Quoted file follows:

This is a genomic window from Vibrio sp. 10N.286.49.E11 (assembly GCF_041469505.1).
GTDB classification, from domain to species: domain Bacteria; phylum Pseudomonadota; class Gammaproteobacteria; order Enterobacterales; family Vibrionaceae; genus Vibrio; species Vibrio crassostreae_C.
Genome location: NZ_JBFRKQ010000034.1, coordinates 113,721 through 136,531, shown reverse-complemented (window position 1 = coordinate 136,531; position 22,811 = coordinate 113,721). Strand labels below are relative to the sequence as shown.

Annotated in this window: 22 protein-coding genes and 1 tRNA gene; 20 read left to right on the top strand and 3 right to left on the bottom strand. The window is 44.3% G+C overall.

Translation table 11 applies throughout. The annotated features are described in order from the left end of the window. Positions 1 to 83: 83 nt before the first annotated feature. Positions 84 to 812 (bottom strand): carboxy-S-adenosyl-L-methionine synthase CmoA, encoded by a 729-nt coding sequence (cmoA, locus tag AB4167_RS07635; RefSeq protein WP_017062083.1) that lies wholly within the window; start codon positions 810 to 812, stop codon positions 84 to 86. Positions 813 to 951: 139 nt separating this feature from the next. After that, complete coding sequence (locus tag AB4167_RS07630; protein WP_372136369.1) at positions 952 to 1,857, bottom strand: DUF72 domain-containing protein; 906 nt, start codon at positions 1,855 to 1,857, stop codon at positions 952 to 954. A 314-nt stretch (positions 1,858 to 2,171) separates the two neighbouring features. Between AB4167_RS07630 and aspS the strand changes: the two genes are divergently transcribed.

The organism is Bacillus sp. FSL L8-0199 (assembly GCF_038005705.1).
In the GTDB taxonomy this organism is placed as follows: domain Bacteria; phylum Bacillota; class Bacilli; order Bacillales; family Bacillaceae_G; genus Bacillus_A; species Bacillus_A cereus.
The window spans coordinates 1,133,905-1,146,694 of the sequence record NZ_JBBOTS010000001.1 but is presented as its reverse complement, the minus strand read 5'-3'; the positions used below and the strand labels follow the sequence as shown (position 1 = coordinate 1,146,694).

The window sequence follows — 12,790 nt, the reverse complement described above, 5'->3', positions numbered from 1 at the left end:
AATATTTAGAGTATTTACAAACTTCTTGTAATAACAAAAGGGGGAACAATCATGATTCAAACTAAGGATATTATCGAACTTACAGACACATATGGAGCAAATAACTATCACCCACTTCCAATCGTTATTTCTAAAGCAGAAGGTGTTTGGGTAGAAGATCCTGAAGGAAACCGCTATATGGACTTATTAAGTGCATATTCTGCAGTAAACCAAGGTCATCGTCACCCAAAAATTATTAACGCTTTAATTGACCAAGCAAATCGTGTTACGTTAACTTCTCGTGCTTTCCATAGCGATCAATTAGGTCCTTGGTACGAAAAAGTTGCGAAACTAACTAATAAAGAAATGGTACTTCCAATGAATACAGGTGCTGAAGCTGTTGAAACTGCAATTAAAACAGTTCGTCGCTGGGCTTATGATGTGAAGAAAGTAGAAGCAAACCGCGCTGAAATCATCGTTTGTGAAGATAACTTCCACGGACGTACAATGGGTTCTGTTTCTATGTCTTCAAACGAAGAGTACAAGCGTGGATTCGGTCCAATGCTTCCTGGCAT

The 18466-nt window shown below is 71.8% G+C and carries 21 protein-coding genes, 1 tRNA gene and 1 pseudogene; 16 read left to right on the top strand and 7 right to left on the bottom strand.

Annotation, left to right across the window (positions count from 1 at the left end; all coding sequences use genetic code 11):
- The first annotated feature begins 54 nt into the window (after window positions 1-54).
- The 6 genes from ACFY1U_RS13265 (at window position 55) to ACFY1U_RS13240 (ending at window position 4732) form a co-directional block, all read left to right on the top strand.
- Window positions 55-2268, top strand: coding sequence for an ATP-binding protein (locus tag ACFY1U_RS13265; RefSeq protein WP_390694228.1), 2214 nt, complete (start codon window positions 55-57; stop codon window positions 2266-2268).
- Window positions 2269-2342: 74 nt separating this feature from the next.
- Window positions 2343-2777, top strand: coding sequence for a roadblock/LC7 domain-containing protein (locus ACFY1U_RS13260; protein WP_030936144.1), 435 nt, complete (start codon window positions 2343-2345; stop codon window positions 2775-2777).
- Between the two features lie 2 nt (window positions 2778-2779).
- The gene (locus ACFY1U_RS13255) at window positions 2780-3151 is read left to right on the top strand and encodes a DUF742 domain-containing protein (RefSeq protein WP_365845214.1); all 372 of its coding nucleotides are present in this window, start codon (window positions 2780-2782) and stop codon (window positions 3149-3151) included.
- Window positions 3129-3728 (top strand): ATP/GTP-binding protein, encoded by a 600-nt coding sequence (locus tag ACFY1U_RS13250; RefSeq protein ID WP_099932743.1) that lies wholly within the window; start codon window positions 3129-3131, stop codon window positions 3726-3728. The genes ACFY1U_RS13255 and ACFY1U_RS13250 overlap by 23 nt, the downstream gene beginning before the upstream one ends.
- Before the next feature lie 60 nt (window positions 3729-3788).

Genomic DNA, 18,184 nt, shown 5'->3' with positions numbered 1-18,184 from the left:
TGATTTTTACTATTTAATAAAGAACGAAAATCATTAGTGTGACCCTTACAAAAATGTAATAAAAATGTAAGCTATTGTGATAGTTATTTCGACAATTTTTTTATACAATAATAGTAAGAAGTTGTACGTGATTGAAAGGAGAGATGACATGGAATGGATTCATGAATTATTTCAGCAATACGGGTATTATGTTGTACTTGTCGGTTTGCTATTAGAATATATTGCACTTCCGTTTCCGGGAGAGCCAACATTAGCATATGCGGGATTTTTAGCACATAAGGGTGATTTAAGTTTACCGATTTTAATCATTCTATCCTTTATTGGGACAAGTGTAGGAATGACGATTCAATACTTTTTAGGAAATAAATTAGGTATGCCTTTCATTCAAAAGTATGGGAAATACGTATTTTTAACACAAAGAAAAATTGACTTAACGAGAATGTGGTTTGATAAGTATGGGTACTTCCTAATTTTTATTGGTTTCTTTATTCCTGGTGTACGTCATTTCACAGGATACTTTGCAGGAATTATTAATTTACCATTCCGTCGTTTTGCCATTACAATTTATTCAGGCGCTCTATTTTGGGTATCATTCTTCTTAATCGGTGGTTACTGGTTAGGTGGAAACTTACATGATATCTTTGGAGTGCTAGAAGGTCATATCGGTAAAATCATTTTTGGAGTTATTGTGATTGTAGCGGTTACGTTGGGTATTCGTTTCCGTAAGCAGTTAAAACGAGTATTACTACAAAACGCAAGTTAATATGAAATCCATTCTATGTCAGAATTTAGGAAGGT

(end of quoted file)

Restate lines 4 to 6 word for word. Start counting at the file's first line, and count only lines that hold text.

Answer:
Annotated in this window: 22 protein-coding genes and 1 tRNA gene; 20 read left to right on the top strand and 3 right to left on the bottom strand. The window is 44.3% G+C overall.

Translation table 11 applies throughout. The annotated features are described in order from the left end of the window. Positions 1 to 83: 83 nt before the first annotated feature. Positions 84 to 812 (bottom strand): carboxy-S-adenosyl-L-methionine synthase CmoA, encoded by a 729-nt coding sequence (cmoA, locus tag AB4167_RS07635; RefSeq protein WP_017062083.1) that lies wholly within the window; start codon positions 810 to 812, stop codon positions 84 to 86. Positions 813 to 951: 139 nt separating this feature from the next. After that, complete coding sequence (locus tag AB4167_RS07630; protein WP_372136369.1) at positions 952 to 1,857, bottom strand: DUF72 domain-containing protein; 906 nt, start codon at positions 1,855 to 1,857, stop codon at positions 952 to 954. A 314-nt stretch (positions 1,858 to 2,171) separates the two neighbouring features. Between AB4167_RS07630 and aspS the strand changes: the two genes are divergently transcribed.

The organism is Bacillus sp. FSL L8-0199 (assembly GCF_038005705.1).